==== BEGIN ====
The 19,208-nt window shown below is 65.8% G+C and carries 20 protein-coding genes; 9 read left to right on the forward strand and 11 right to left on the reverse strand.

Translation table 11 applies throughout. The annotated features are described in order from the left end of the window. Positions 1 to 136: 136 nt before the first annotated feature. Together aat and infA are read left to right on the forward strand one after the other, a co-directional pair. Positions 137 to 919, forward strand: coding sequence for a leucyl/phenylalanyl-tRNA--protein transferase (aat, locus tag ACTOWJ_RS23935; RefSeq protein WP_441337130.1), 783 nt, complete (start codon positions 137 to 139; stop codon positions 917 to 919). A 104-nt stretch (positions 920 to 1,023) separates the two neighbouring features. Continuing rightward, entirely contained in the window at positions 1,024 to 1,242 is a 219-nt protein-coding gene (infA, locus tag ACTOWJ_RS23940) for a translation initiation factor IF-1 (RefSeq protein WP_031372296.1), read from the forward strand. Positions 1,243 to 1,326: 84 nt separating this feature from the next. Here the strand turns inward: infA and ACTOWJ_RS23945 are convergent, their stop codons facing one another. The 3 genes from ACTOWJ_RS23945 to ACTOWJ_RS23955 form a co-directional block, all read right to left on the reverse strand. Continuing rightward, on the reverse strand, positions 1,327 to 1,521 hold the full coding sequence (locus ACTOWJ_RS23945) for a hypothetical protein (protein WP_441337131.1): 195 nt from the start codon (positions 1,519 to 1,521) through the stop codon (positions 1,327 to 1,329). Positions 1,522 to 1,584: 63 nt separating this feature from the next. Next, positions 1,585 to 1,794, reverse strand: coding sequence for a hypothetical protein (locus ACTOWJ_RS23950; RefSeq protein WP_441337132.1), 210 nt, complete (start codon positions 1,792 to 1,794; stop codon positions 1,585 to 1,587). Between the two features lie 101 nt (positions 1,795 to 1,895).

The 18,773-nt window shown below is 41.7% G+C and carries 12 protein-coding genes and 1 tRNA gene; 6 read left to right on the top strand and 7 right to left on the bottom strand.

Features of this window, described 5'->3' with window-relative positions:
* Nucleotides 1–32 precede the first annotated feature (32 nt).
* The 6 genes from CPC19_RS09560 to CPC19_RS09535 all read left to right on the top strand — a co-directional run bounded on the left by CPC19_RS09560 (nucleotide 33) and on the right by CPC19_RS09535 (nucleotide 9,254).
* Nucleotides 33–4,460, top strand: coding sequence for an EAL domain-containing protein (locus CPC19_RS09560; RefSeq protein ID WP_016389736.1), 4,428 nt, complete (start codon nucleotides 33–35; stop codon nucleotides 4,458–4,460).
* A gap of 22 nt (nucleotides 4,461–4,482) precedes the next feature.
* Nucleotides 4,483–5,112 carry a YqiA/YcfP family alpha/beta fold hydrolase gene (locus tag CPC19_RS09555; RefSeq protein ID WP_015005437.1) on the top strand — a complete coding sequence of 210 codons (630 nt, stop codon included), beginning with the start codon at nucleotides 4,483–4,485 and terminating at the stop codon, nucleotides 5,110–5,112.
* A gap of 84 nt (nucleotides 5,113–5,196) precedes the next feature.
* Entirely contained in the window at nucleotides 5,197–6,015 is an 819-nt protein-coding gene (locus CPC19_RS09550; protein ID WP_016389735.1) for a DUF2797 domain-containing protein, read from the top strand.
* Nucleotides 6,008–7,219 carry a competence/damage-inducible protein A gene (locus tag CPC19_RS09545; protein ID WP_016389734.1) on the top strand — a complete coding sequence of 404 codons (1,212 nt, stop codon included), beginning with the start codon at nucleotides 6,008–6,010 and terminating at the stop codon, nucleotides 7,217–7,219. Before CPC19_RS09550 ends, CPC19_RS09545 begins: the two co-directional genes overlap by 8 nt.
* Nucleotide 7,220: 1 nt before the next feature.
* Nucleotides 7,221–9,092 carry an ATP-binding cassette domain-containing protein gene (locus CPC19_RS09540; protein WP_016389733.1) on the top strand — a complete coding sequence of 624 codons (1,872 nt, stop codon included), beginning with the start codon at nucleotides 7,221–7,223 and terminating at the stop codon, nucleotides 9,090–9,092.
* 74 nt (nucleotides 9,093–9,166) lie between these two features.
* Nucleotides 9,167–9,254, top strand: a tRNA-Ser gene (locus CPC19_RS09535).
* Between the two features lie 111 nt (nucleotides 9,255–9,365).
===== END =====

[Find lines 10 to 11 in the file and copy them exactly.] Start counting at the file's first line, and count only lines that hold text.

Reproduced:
* A gap of 84 nt (nucleotides 5,113–5,196) precedes the next feature.
* Entirely contained in the window at nucleotides 5,197–6,015 is an 819-nt protein-coding gene (locus CPC19_RS09550; protein ID WP_016389735.1) for a DUF2797 domain-containing protein, read from the top strand.